Ken Levenstein

Avian Ecologist

Dr. Ken Levenstein is an Avian Ecologist and Project Manager based in Southern California. Ken is highly experienced in conducting pre- and post-construction environmental studies at renewable energy projects as well as mitigation compliance monitoring at facilities under construction. Ken has 15+ years of experience in all phases of environmental/ecological studies including project development and budget preparation, designing projects to meet the needs of clients, study implementation, managing complex logistics, data analysis, impact assessment, report preparation, and coordination with federal, state, and local agencies, businesses, and NGOs. Ken’s pre- and post-construction studies for renewable energy clients have included site characterization studies, baseline wildlife studies, avian use surveys, golden and bald eagle behavioral and spatial use surveys, California condor monitoring, radar migration studies, bat acoustic surveys, ground- and helicopter-based raptor nest surveys, T&E species surveys, and avian and bat fatality monitoring. While at WEST, Ken has also worked on a number of Bird and Bat Conservation Strategies (BBCSs) and Eagle Conservation Plans (ECPs).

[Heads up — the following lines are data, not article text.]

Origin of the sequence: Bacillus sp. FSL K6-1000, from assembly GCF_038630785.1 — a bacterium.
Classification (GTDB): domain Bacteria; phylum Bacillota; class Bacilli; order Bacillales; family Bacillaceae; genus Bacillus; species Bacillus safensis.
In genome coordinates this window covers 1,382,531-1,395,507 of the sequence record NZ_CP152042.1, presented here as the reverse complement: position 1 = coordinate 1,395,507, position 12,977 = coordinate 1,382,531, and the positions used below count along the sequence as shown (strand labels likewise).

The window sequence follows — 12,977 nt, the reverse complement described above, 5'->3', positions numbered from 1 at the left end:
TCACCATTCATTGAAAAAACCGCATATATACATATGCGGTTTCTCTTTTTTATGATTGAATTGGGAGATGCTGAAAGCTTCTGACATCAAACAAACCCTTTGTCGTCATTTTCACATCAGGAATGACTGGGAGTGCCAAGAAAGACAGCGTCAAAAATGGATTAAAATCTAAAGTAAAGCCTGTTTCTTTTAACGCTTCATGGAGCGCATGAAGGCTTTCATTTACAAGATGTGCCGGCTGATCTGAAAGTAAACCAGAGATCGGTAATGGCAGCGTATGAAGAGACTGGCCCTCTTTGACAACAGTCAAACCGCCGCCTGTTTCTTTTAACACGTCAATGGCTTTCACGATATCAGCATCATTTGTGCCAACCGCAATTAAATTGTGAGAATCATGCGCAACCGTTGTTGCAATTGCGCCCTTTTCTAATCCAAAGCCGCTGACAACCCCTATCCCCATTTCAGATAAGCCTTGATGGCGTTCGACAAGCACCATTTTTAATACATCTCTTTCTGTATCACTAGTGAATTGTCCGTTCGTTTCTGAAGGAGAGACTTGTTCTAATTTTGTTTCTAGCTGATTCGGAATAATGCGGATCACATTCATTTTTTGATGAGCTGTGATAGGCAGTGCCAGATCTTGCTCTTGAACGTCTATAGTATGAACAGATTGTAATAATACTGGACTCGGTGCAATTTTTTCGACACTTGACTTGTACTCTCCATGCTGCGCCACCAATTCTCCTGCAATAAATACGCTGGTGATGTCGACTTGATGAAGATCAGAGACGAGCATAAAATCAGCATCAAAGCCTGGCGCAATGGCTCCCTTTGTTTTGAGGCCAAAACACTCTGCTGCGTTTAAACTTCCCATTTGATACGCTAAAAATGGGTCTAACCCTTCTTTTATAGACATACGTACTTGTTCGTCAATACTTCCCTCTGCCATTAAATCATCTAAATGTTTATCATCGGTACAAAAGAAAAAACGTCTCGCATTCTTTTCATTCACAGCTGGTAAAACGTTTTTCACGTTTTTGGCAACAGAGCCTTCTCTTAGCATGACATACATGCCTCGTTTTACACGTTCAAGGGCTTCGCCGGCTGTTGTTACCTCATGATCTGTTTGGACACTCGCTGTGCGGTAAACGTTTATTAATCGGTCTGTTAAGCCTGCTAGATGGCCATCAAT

Before joining WEST, Ken studied avian ecology all over the United States and internationally. His Master’s research was a mist-netting study in the Central American jungle of Belize. Ken’s Ph.D. research was on cooperative breeding in birds in general and the reproductive ecology of his model species for the research, the Galápagos hawk, a species endemic to the Galápagos archipelago, 600 miles off the coast of Ecuador. Other experience includes a project detailing the reproductive ecology of Bicknell’s thrush on the mountaintops of New England; the southwestern willow flycatcher along the Lower Colorado River from the Grand Canyon to the Mexican border; marbled murrelets on the Olympic Peninsula of Washington State; and a number of species in the hardwood forests of southern Indiana and the Channel Islands off the coast of Southern California. While completing his doctoral dissertation, Ken took time off to work for the Cornell Lab of Ornithology in their effort to document the presence of Ivory-billed Woodpeckers in the bayous of eastern Arkansas. Following the completion of his dissertation, Ken was a University of Washington postdoctoral research associate based on the island of Rota in the Northern Mariana Islands (a U.S. Commonwealth), where he directed the field research on two critically endangered endemic birds, the Mariana Crow and the Rota bridled white-eye.